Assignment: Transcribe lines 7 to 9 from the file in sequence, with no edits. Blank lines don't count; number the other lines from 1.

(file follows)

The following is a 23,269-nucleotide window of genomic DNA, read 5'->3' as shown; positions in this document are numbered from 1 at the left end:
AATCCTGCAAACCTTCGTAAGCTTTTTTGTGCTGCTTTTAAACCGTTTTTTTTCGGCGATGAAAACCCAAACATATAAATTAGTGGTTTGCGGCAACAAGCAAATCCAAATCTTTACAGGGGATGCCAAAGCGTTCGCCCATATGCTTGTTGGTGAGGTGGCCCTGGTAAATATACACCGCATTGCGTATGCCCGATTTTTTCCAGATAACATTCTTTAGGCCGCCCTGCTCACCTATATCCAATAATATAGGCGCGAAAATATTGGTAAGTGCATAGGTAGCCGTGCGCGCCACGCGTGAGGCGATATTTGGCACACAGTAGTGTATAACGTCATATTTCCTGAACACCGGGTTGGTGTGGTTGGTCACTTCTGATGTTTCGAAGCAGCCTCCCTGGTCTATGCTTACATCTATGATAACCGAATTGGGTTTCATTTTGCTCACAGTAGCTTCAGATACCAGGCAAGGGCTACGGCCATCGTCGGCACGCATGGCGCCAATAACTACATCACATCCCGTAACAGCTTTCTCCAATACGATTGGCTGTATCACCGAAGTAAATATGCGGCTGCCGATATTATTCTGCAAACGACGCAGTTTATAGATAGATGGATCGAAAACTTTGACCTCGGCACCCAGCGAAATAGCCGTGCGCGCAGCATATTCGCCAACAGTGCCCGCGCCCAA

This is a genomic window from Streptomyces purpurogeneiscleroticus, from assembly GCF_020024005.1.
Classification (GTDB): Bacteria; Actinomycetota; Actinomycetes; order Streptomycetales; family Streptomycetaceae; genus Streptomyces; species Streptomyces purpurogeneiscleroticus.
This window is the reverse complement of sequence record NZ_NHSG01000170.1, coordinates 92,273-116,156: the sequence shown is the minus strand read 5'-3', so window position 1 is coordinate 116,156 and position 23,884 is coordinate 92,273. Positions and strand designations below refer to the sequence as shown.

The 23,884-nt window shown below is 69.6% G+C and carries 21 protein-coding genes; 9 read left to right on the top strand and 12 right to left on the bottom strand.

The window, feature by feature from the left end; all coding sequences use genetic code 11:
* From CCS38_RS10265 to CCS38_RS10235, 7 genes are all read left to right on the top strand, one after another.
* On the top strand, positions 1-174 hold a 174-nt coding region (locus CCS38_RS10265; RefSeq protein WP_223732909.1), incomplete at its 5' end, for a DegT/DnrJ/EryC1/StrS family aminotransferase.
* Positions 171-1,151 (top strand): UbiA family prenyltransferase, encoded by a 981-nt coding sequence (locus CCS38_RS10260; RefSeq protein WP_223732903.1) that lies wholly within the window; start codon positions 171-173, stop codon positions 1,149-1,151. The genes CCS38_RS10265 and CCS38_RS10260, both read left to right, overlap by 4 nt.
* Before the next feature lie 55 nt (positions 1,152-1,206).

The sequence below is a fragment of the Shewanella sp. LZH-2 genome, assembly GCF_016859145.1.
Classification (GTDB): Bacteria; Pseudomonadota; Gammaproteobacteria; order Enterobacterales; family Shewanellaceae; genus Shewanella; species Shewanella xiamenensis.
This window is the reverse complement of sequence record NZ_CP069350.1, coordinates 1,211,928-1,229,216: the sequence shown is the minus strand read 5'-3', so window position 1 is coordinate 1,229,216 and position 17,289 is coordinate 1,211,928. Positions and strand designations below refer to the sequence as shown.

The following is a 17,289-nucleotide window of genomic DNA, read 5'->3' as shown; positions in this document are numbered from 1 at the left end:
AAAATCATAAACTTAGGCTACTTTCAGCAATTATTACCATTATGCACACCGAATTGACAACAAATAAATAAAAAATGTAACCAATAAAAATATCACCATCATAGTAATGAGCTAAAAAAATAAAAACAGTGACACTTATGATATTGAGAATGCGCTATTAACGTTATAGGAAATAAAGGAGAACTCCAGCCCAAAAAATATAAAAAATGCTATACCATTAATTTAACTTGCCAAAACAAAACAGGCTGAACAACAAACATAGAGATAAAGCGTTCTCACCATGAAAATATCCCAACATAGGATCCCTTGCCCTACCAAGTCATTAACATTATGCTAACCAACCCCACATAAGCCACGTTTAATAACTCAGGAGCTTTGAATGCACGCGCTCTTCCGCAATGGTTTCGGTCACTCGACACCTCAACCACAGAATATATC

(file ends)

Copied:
The window, feature by feature from the left end; all coding sequences use genetic code 11:
* From CCS38_RS10265 to CCS38_RS10235, 7 genes are all read left to right on the top strand, one after another.
* On the top strand, positions 1-174 hold a 174-nt coding region (locus CCS38_RS10265; RefSeq protein WP_223732909.1), incomplete at its 5' end, for a DegT/DnrJ/EryC1/StrS family aminotransferase.